Intel QuickAssist in Ice Lake Servers What You Need to Know


Testing Intel QAT Compression

We are going to ease into this one. We need a few things to get this working. Here we are going to look at five cases compressing the Calgary Corpus. This is a well-known old data set of data to compress. What we are going to do is use Intel’s QATzip which you can find on Github. We are also going to be using Intel’s ISA-L (Intelligent Storage Acceleration Library) also on GitHub. We are doing this specifically to have the ability to use one program and hook in the QAT hardware accelerator. For those that assume that just because we are using Intel projects for QAT, AMD’s performance is going to be poor, hold that thought for the discussion of the results.

What we are showing is a view of running five cases:

  1. Intel Ice Lake Xeon Gold 6338N with:
    • No ISA-L nor QAT (base case)
    • ISA-L
    • QAT Hardware Acceleration
  2. AMD EPYC 7513 “Milan” with:
    1. No ISA-L (base case)
    2. ISA-L

We are going to express these in two ways, one is looking at performance and the number of threads used:

Intel QAT Ice Lake Xeon Compression Performance In Gbps And Threads
Intel QAT Ice Lake Xeon Compression Performance In Gbps And Threads

As we can see with the base case, the AMD EPYC 7513 using all 128 threads actually performs noticeably better (19-20%.) Part of that is architecture, the other part is the fact that we are using higher TDP AMD parts than Intel parts to offset adding the QAT accelerator card later.

We can also see that ISA-L compression performance is again better with AMD EPYC. We targeted around 65Gbps and then manually searched for how to best get there using the fewest threads possible on both Intel and AMD platforms. With AMD, we used 34 threads, with Intel it took 43 threads. Again, AMD has a TDP advantage, and we are not using the QAT hardware accelerator.

Using the Intel QAT 8970 hardware accelerator takes only 2 Ice Lake Xeon cores to get to that ~65Gbps mark.

Intel QAT 8970 Card 3
Intel QAT 8970 Card 3

Here is the second is by looking at the throughput per thread:

Intel QAT Ice Lake Xeon Compression Througput In Gbps Per Thread
Intel QAT Ice Lake Xeon Compression Throughput In Gbps Per Thread

As you can see, the ISA-L is a big improvement in either Intel or AMD, but the QAT hardware acceleration gap is absolutely massive. To put it into perspective, we got about 21x better performance per thread using ISA-L, then another 21x improvement in throughput per thread using QAT.

Realistically, we are calling this a 2 thread result, but the actual usage was closer to 1.25-1.3 threads but we were not running other loads on the system to compete on that second thread so we are assuming a dedicated thread there.

Intel Xeon Gold 6338N Compression Performance QAT HW
Intel Xeon Gold 6338N Compression Performance QAT HW

For those wondering how we got to 43 threads on Intel and 34 on AMD, we searched thread placement combinations to get the best possible for each. There may be some optimization left on the table, but this really shows the impact of both software optimizations as well as hardware. It was interesting to see AMD EPYC do well before the QAT accelerator was added because this is exactly the strategy we discussed Intel was going after inĀ More Cores More Better AMD Arm and Intel Server CPUs in 2022-2023.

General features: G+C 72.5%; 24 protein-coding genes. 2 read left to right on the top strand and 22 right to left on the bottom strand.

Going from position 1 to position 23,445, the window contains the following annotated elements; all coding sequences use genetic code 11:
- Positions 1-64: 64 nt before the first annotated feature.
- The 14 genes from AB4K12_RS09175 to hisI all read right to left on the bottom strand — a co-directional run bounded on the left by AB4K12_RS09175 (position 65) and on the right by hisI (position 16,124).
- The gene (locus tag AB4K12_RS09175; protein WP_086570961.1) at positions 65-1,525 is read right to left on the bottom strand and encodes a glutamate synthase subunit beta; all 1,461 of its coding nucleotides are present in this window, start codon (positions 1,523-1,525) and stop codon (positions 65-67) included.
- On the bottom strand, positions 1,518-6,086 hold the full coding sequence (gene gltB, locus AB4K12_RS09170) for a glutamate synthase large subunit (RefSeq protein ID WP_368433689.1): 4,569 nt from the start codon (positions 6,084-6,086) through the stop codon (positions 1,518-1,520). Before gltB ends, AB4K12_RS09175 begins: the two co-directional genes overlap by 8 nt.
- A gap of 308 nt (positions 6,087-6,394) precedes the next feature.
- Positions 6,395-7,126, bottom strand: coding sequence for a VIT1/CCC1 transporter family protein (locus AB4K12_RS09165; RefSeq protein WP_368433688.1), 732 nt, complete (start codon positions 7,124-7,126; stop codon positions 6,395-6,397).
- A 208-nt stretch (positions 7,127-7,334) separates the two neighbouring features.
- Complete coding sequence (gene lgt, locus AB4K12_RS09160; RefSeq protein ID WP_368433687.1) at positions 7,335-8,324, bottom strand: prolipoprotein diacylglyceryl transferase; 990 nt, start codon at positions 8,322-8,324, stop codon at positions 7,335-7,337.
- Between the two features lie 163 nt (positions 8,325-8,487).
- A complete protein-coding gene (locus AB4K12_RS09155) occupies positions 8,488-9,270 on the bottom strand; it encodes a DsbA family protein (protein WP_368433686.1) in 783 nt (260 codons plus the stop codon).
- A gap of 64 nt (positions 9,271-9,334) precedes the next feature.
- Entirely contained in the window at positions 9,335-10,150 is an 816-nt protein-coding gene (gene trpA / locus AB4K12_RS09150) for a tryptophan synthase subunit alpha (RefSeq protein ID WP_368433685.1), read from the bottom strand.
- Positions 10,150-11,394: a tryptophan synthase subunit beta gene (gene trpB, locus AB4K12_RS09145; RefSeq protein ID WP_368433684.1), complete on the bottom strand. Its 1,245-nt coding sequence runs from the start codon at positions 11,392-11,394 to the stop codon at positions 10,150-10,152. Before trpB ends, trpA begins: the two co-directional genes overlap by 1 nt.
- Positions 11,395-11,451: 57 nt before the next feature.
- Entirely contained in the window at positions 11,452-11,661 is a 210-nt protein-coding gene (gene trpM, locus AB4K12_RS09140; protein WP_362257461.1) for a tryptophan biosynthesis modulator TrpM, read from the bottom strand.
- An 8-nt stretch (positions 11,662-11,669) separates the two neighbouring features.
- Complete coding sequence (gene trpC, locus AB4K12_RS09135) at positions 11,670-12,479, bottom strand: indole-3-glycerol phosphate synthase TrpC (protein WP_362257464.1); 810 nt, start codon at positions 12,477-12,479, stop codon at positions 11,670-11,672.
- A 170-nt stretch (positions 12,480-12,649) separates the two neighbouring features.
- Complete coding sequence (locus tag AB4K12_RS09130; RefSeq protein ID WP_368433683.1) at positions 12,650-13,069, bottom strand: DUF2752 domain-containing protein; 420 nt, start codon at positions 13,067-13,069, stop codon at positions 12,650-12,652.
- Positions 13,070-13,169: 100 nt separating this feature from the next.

QAT hardware powers compression for a number of commercial storage vendors. My go-to example is Dell EMC PowerStore. Storage vendors figured out this QAT offload years ago, and the cost is relatively minimal in many cases. Offering storage compression using QAT became very inexpensive because of this type of hardware acceleration.

Next, let us look at the crypto side and look at the IPsec VPN performance.


  1. I’m going back to read this in more detail later. TY for covering all this. I’ve been wondering if there’s updates to QA. They’re too quiet on the tech

  2. IPsec and TLS are important protocols and it’s nice to see them substantially accelerated. What happens if one uses WireGuard for a VPN? Does the QAT offer any acceleration or is the special purpose hardware just not applicable?

  3. I came here to post the same thing that Herbert did. Is this more ‘Intel Only’ tech or is it General Purpose?
    Also, what OS’s did you test with? It’s obvious that you used some flavour of Linux or BSD from the screenshot, I’d like to know specifics.
    It would be also interesting to know if Windows Server also saw the same % of benefit from using these cards. (I’m a Linux/BSD only sysadmin, but it would still be nice to know.)

  4. I don’t think QAT on EPYC or Ampere is supported by anyone, no?

    I thought I saw in the video’s screenshots they’re using Ubuntu and 22.04.x?

  5. Some of the libraries are available in standard distributions, however it seems you must build QAT engine from source to use it, there are no binary packages. I think this limits the usability for a lot of organizations. I would be especially wary if it’s not possible to upgrade OpenSSL.


Please enter your comment!
Please enter your name here

This site uses Akismet to reduce spam. Learn how your comment data is processed.